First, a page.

Delfina Delettrez—The use of media and the internet have, of course, shifted the rules. Every now and then, humanity seems to create tools so powerful that it becomes difficult to fully comprehend or be able to use them properly. The internet is surely the tool our time has to comprehend and only once we do, we might be able escape from it rather than being submerged by it. It’s such a powerful tool that needs to be used, not abused, in the most positive of ways.
Divya—Do you think Millennials, for instance, are more conventional than their parents?
Delfina—I wouldn’t say so. Somehow, it’s easier for me to understand my mother rather than my sister! I wouldn’t say conventional, I would say safer. They are more conscious and aware of things. Millennials pursue a work-life balance over risk, money, and success. Quality of life is truly important and can influence their business choices.
I am fascinated by Millennials who embrace a ‘hippie’ way of living: they work from their RV’s, always on the move, but are constantly connected to reality through their devices. They want stability, with open doors to escapism and freedom. They pursue quality of life and are more into style of life than the ‘stuff’ of life, refusing possessions. There is a strong ‘virtuality’ mixed with going back to one’s roots—a modernity with a hippie, ’70s vibe.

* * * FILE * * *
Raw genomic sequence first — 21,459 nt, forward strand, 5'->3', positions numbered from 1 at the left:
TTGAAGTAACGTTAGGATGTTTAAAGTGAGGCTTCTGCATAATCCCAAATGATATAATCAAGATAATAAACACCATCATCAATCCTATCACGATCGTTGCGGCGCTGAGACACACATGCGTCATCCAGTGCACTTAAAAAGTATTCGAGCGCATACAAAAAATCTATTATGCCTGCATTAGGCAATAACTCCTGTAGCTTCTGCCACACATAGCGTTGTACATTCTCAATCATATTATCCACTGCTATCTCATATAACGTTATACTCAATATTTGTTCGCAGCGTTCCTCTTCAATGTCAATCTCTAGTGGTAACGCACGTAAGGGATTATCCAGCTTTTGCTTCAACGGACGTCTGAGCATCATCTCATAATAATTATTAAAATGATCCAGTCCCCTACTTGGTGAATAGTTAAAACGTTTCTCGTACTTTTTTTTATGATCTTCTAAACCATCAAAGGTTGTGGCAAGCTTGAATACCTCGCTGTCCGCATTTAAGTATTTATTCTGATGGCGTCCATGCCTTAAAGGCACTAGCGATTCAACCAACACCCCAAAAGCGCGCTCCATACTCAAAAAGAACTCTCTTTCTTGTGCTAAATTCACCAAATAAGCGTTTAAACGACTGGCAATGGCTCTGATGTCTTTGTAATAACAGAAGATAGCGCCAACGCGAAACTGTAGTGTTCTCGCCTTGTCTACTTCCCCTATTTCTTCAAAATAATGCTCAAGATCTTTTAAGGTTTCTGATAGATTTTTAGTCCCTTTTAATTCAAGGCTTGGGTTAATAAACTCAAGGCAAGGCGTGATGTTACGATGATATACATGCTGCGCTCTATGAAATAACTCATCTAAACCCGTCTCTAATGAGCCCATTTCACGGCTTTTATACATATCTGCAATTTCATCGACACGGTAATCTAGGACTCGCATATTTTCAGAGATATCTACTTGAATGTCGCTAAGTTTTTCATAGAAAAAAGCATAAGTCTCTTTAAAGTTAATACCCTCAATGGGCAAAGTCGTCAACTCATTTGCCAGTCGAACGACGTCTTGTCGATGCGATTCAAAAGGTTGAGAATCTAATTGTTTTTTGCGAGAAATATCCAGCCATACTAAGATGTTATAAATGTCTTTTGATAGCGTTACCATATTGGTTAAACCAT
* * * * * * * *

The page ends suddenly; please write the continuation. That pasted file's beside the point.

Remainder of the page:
So many friends of mine are buying land on which to live and open their business by cultivating it. These people are a prototype of future generations, the perfect balance between the natural and the artificial. They exist somewhere between modernity and tradition. But again, I wouldn’t say conventional, I would say quite adventurous with their choices in life. Big workers with an hedonistic attitude.